Featured Research

from universities, journals, and other organizations

Ravens remember relationships they had with others

Date:
April 19, 2012
Source:
University of Vienna
Summary:
In daily life we remember faces and voices of several known individuals. Similarly, mammals have been shown to remember calls and faces of known individuals after a number of years. Ravens have now been found to differentiate individuals based on familiarity. Additionally, scientists discovered that ravens can remember the closeness they had with others for three years.

Ravens have long-term memory.
Credit: Markus Boeckle

In daily life we remember faces and voices of several known individuals. Similarly, mammals have been shown to remember calls and faces of known individuals after a number of years. Markus Boeckle and Thomas Bugnyar from the Department of Cognitive Biology of the University of Vienna show in their recent article, published in Current Biology, that ravens differentiate individuals based on familiarity.

Related Articles


Additionally, they discovered that ravens memorize the closeness of a relationship and affiliation.

Until now it was unknown whether ravens could remember the closeness of a relationship based on former positive or negative interactions. In response to calls of formerly known individuals ravens not only increase the number of calls but also change call characteristics dependent on whether they hear former "friends" or "foes." This suggests that ravens remember specific individuals at least for three years.

The ability to change call characteristics is especially interesting: In case they hear a "friendly" individual they respond with a "friendly" call, whereas when listening to a "foe," they exhibit lower frequencies with rougher auditory characteristics, an effect already described for other animal species.

Ravens respond to calls from previously unknown individuals with even lower and rougher calls and thus try to increase the acoustic perceivable body-size -- akin to humans, where larger people have lower voices than smaller ones and angry humans use rougher-sounding voices. While it was known that mammals change their voices based on the relationship they share with others, the researchers were now able to show for the first time that also birds change their calls according to relationship quality.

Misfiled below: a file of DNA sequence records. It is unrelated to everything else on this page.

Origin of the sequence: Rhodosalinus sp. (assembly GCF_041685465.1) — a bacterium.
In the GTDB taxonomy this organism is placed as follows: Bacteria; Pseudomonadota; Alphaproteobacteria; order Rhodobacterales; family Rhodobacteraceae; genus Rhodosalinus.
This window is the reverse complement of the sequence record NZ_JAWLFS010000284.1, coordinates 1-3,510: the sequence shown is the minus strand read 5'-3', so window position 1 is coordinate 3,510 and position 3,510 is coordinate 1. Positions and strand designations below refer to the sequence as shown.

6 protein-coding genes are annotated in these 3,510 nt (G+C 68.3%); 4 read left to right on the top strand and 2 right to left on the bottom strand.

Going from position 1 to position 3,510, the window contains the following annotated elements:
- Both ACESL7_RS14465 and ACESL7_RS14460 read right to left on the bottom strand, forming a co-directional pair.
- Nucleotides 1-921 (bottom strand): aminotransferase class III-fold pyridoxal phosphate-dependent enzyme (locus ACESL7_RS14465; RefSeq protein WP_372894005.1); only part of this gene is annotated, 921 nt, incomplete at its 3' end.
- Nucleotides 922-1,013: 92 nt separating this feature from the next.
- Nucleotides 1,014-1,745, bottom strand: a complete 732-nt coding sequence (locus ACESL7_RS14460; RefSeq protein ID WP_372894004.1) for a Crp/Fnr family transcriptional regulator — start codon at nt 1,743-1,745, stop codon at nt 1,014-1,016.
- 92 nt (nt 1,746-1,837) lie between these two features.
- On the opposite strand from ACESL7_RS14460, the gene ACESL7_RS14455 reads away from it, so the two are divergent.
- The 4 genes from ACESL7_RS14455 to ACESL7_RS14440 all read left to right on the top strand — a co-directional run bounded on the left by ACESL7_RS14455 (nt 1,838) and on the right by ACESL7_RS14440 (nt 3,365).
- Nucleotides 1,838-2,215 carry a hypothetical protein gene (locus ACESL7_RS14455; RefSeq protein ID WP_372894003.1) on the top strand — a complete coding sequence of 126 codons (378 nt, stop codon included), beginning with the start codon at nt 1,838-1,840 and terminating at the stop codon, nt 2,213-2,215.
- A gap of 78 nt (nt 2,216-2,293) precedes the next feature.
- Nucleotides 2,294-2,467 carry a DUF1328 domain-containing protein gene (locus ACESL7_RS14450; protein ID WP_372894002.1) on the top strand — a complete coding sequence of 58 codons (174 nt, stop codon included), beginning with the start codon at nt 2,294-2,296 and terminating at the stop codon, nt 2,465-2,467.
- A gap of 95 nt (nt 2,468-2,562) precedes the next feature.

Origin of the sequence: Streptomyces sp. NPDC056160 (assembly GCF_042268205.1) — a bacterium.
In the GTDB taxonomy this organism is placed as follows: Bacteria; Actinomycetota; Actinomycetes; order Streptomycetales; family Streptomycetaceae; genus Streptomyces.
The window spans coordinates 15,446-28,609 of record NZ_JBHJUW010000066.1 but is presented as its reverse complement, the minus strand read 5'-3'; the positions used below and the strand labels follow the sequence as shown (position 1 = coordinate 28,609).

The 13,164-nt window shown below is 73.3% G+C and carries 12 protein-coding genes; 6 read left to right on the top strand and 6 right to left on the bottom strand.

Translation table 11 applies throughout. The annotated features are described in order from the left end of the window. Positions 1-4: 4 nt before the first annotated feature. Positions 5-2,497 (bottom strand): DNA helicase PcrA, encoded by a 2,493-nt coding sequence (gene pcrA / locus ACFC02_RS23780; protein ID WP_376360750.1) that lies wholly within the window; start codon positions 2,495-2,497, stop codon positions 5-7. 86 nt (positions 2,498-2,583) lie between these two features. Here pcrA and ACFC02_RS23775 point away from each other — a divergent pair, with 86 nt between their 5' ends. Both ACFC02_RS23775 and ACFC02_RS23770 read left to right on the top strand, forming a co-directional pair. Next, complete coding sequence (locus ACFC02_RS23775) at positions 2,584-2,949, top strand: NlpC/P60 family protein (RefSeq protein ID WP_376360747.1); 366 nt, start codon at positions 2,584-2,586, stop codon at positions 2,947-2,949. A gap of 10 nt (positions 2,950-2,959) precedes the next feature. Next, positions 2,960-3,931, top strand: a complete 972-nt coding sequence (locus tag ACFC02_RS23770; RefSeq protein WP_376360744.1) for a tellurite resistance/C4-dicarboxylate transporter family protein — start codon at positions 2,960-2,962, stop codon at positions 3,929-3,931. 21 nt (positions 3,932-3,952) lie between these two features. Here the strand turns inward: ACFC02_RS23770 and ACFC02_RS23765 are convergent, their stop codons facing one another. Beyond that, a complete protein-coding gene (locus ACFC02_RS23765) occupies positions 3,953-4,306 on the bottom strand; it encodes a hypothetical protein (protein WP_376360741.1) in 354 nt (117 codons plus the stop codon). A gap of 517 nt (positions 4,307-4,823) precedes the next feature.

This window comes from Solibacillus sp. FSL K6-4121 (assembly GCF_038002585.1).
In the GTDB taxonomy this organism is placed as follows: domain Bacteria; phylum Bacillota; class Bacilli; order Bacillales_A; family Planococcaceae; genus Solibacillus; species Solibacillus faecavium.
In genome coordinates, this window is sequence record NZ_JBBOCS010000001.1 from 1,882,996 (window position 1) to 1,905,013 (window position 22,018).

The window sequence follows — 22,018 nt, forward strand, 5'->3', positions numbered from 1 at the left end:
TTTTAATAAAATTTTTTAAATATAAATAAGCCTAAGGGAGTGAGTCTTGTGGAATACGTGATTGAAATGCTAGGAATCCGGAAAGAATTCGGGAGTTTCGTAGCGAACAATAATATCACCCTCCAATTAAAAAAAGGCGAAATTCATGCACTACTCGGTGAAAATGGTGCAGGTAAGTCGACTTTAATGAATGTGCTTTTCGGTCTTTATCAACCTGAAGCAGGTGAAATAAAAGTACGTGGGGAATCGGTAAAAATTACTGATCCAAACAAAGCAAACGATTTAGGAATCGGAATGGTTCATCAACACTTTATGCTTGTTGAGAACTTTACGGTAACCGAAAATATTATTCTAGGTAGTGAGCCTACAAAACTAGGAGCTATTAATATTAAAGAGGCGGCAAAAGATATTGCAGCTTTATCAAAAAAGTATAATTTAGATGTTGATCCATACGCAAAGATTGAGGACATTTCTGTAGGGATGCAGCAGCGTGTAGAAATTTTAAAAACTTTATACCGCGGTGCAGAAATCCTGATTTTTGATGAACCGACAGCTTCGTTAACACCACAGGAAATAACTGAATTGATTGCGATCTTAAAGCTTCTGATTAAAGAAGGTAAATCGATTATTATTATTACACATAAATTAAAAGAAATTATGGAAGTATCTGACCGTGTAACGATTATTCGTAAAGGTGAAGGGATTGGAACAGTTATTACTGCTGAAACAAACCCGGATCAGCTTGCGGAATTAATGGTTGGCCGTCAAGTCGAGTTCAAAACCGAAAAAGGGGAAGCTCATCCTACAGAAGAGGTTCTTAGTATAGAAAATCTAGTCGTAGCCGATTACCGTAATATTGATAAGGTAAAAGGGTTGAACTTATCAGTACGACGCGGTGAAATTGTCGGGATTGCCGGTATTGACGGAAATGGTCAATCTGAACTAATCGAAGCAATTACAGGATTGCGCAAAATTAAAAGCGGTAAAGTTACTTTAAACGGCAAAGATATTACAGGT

The duration of the memory is beyond the previously estimated ability for birds and the ability to remember the closeness of a relationship has been shown for the first time in ravens.


Story Source:

The above story is based on materials provided by University of Vienna. Note: Materials may be edited for content and length.


Journal Reference:

  1. Markus Boeckle, Thomas Bugnyar. Long-Term Memory for Affiliates in Ravens. Current Biology, 2012; DOI: 10.1016/j.cub.2012.03.023

Cite This Page:

University of Vienna. "Ravens remember relationships they had with others." ScienceDaily. ScienceDaily, 19 April 2012. <www.sciencedaily.com/releases/2012/04/120419132558.htm>.
University of Vienna. (2012, April 19). Ravens remember relationships they had with others. ScienceDaily. Retrieved December 22, 2014 from www.sciencedaily.com/releases/2012/04/120419132558.htm